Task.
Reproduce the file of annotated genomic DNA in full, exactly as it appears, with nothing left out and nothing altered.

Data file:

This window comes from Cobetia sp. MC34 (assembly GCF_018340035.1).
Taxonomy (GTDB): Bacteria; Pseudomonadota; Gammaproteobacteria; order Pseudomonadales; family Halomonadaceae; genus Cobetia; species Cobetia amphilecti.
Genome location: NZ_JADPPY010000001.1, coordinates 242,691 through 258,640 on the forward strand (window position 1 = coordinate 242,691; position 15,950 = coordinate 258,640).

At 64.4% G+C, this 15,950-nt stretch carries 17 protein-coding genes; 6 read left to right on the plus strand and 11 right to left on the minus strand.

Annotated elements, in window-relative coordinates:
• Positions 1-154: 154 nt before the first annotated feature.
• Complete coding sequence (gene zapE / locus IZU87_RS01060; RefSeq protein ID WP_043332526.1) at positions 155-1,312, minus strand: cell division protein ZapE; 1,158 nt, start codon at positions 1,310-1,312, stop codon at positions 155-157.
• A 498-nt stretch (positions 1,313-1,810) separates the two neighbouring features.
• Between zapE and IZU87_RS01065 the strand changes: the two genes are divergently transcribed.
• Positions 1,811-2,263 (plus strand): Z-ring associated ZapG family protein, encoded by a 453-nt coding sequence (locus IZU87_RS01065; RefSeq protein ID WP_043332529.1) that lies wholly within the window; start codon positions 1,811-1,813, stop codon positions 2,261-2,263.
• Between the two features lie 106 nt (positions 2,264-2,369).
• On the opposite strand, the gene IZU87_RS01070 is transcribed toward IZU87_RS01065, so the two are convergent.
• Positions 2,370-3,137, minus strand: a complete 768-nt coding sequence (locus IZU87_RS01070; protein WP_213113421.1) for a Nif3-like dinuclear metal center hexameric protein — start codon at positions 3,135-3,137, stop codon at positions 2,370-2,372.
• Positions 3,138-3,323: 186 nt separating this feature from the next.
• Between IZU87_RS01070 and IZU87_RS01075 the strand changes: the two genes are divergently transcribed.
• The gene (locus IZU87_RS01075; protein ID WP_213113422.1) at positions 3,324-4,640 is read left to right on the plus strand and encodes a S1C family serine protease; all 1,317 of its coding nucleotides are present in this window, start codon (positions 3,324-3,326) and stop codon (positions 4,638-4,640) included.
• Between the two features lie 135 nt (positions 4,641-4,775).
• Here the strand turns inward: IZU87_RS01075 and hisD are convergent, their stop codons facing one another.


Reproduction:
This window comes from Cobetia sp. MC34 (assembly GCF_018340035.1).
Taxonomy (GTDB): Bacteria; Pseudomonadota; Gammaproteobacteria; order Pseudomonadales; family Halomonadaceae; genus Cobetia; species Cobetia amphilecti.
Genome location: NZ_JADPPY010000001.1, coordinates 242,691 through 258,640 on the forward strand (window position 1 = coordinate 242,691; position 15,950 = coordinate 258,640).

At 64.4% G+C, this 15,950-nt stretch carries 17 protein-coding genes; 6 read left to right on the plus strand and 11 right to left on the minus strand.

Annotated elements, in window-relative coordinates:
• Positions 1-154: 154 nt before the first annotated feature.
• Complete coding sequence (gene zapE / locus IZU87_RS01060; RefSeq protein ID WP_043332526.1) at positions 155-1,312, minus strand: cell division protein ZapE; 1,158 nt, start codon at positions 1,310-1,312, stop codon at positions 155-157.
• A 498-nt stretch (positions 1,313-1,810) separates the two neighbouring features.
• Between zapE and IZU87_RS01065 the strand changes: the two genes are divergently transcribed.
• Positions 1,811-2,263 (plus strand): Z-ring associated ZapG family protein, encoded by a 453-nt coding sequence (locus IZU87_RS01065; RefSeq protein ID WP_043332529.1) that lies wholly within the window; start codon positions 1,811-1,813, stop codon positions 2,261-2,263.
• Between the two features lie 106 nt (positions 2,264-2,369).
• On the opposite strand, the gene IZU87_RS01070 is transcribed toward IZU87_RS01065, so the two are convergent.
• Positions 2,370-3,137, minus strand: a complete 768-nt coding sequence (locus IZU87_RS01070; protein WP_213113421.1) for a Nif3-like dinuclear metal center hexameric protein — start codon at positions 3,135-3,137, stop codon at positions 2,370-2,372.
• Positions 3,138-3,323: 186 nt separating this feature from the next.
• Between IZU87_RS01070 and IZU87_RS01075 the strand changes: the two genes are divergently transcribed.
• The gene (locus IZU87_RS01075; protein ID WP_213113422.1) at positions 3,324-4,640 is read left to right on the plus strand and encodes a S1C family serine protease; all 1,317 of its coding nucleotides are present in this window, start codon (positions 3,324-3,326) and stop codon (positions 4,638-4,640) included.
• Between the two features lie 135 nt (positions 4,641-4,775).
• Here the strand turns inward: IZU87_RS01075 and hisD are convergent, their stop codons facing one another.